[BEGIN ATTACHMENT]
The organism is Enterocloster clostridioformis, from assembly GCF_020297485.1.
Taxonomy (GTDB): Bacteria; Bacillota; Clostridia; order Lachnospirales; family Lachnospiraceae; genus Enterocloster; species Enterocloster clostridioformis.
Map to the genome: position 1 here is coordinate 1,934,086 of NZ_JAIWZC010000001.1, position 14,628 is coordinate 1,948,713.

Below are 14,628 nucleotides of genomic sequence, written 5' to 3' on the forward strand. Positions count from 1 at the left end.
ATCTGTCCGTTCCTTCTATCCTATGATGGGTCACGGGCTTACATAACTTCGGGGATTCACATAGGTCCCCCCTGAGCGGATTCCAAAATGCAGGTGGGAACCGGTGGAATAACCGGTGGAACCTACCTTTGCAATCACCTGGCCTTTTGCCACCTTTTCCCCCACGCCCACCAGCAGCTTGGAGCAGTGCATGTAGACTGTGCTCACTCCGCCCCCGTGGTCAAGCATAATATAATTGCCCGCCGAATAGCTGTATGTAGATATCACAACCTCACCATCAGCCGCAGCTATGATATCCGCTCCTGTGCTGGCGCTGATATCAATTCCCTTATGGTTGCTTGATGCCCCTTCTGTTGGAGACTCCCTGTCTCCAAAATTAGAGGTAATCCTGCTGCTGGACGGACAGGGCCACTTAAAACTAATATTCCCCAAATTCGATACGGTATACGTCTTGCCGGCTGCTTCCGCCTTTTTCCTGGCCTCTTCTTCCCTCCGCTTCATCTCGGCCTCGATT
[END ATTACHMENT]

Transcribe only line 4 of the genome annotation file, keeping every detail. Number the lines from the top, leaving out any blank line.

Below are 14,628 nucleotides of genomic sequence, written 5' to 3' on the forward strand. Positions count from 1 at the left end.